Figure 2
Figure 2. Probing the interaction surface of VH#576 with LMO2 using site directed mutagenesis.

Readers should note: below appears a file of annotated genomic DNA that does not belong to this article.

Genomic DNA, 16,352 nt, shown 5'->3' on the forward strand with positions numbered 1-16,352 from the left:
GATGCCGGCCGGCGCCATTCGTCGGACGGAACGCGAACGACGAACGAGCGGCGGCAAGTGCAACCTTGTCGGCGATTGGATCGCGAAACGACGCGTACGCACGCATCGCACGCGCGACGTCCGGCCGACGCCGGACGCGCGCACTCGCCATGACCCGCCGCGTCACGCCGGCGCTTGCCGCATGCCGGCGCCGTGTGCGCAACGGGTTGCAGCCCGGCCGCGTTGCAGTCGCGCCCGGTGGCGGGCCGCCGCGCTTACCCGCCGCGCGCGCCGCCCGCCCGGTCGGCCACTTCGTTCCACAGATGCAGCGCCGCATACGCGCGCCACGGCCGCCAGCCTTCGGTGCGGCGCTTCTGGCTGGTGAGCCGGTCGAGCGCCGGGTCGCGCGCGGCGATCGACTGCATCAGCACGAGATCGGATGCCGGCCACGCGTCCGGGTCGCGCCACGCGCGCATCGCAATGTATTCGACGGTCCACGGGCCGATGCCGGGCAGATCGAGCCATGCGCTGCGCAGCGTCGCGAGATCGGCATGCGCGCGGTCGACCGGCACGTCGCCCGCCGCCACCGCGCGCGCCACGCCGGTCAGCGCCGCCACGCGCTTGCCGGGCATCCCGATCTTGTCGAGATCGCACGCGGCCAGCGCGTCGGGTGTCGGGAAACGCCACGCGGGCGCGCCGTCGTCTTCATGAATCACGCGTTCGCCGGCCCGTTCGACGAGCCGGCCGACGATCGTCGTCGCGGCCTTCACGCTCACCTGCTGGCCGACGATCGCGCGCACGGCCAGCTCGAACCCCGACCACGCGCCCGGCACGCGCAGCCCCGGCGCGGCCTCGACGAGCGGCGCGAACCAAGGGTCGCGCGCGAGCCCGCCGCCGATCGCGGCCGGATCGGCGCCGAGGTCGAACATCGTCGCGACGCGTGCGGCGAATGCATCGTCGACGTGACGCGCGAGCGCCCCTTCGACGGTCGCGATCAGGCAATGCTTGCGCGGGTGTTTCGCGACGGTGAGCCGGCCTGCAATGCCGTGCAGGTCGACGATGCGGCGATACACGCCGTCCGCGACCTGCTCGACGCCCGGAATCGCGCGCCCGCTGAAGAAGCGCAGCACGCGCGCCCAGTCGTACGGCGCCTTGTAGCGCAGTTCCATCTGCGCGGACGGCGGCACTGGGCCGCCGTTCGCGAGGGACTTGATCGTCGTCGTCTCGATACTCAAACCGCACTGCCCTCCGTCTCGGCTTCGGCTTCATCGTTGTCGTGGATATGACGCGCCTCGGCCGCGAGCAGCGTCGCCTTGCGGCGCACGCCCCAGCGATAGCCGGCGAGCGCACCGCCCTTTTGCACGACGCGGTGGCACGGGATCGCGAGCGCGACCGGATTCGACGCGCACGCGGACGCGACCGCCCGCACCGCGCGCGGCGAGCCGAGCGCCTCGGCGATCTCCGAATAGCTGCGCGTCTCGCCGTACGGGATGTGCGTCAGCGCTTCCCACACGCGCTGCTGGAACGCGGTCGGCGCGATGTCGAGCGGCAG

The CDR residues of VH#576 were mutated to glycine or alanine and the mutant sequences cloned into pEF-VP16 vector (prey vector) for use in a mammalian two-hybrid luciferase reporter assay. These assays were performed by transient transfection into CHO cells by co-transfecting the prey vector with a vector expressing a Gal4-LMO2 fusion bait (pM1-δLMO2); luciferase signals in the histograms are the ratio of Firefly luciferase to Renilla luciferase where the latter was used as a transfection control. Controls were performed using VH#576 (positive control) and anti-RAS VH#6 (negative control). The expression levels of each mutant VH#576 protein were established by Western detection with an anti-VP16 antibody (shown at the bottom of panels A, B, C). Panel A shows data for mutations of CDR1 residues, panel B mutations of CDR2 residues and panel C mutations of CDR3 residues. Each bar represents an average of luciferase activity measured for two wells (replicates) and the bar extensions indicate the standard deviations. Panels D and E highlight the key residues in the VH#576 that emerged from the mutation analysis shown in A-C. The CDR1, CDR2 and CDR3 of VH#576 are shown in salmon, orange and cream respectively. In panel D, LMO2 is shown in yellow (space filling format) and the framework region of VH in cyan, with the indicated amino acids being from the VH. Red patches are areas of oxygen atoms, blue are areas of nitrogen atoms. In panel E the interactions of VH#576 CDR3 are highlighted. A majority of the interactions occur through the CDR3 region (cream) with a total of seven CDR3 residues identified as critical for the interaction. A series of interactions occur across the hinge region (Phe88) of LMO2 including a salt bridge between Glu105 and Arg86, and polar contacts, represented by dashed lines. Zinc atoms are shown as yellow spheres.